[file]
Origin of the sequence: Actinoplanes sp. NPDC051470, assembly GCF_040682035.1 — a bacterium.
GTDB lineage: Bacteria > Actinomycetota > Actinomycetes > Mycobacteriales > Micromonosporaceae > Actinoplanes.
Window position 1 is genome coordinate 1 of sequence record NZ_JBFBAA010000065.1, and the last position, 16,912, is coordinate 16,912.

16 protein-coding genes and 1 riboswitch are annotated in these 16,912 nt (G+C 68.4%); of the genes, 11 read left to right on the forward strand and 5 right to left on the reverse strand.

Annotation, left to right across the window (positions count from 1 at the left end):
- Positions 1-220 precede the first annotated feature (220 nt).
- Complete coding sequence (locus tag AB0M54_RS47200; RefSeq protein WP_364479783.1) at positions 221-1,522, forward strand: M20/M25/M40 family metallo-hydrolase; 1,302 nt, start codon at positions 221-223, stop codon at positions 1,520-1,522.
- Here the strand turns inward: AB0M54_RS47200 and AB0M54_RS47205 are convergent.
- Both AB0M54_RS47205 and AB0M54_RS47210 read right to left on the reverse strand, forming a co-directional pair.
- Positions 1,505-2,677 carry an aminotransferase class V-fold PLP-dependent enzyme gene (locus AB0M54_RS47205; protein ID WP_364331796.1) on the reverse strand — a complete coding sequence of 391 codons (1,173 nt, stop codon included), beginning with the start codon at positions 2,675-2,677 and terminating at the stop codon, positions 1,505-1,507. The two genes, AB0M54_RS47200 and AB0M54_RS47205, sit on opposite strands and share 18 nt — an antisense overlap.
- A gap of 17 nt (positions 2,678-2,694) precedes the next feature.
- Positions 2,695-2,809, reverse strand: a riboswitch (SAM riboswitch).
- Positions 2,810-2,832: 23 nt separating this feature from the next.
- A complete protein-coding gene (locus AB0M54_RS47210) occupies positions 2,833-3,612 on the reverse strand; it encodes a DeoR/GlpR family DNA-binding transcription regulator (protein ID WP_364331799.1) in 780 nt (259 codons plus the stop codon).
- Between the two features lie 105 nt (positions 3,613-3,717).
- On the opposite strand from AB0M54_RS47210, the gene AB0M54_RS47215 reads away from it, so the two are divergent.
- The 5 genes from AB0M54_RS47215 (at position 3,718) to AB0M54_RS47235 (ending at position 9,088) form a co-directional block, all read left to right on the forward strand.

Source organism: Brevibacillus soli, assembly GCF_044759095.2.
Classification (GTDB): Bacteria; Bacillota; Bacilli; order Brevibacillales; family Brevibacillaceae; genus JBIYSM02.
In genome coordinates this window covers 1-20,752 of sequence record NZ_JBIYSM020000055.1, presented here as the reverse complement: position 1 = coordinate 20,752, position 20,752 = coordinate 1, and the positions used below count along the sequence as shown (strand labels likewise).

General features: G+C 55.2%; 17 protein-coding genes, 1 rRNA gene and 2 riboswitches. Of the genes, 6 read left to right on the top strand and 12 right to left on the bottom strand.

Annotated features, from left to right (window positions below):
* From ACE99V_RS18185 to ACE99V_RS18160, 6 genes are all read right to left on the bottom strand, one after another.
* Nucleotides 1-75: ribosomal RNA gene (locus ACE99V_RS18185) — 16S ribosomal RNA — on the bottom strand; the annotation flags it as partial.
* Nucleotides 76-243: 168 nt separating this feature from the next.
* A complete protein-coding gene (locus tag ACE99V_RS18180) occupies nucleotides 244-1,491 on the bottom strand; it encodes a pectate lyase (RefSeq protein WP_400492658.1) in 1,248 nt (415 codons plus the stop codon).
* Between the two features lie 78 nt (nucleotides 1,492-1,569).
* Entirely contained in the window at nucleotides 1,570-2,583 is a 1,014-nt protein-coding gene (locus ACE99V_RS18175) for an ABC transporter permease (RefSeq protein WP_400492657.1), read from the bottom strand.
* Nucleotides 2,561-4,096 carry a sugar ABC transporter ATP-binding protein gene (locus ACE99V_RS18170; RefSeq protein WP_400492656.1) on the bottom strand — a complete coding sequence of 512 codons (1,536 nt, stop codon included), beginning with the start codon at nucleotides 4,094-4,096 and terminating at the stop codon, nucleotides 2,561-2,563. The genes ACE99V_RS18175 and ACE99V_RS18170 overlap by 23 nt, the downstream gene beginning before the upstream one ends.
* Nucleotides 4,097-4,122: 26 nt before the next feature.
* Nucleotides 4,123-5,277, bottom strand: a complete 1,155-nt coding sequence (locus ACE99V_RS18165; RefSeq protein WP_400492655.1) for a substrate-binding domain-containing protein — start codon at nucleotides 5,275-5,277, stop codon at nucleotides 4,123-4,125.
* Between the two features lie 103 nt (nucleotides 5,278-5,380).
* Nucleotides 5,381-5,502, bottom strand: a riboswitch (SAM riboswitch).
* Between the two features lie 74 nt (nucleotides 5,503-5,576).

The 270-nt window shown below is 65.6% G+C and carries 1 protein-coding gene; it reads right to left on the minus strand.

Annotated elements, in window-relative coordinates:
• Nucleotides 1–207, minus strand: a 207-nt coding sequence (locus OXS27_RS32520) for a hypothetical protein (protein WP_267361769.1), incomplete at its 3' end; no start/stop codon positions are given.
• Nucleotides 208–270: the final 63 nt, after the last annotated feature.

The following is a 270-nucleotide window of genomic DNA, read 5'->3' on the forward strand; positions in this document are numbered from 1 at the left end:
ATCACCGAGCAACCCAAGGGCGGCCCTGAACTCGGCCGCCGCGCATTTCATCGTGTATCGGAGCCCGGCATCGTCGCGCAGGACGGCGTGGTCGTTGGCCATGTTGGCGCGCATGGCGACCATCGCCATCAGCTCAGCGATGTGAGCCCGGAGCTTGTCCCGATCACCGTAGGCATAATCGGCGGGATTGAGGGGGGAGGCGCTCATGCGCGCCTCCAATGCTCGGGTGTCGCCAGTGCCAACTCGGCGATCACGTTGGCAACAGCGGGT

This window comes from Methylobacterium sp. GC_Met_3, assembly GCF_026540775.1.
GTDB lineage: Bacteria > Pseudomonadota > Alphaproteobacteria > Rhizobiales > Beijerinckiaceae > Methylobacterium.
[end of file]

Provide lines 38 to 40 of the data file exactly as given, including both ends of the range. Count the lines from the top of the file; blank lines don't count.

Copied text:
• Nucleotides 208–270: the final 63 nt, after the last annotated feature.

The following is a 270-nucleotide window of genomic DNA, read 5'->3' on the forward strand; positions in this document are numbered from 1 at the left end:
ATCACCGAGCAACCCAAGGGCGGCCCTGAACTCGGCCGCCGCGCATTTCATCGTGTATCGGAGCCCGGCATCGTCGCGCAGGACGGCGTGGTCGTTGGCCATGTTGGCGCGCATGGCGACCATCGCCATCAGCTCAGCGATGTGAGCCCGGAGCTTGTCCCGATCACCGTAGGCATAATCGGCGGGATTGAGGGGGGAGGCGCTCATGCGCGCCTCCAATGCTCGGGTGTCGCCAGTGCCAACTCGGCGATCACGTTGGCAACAGCGGGT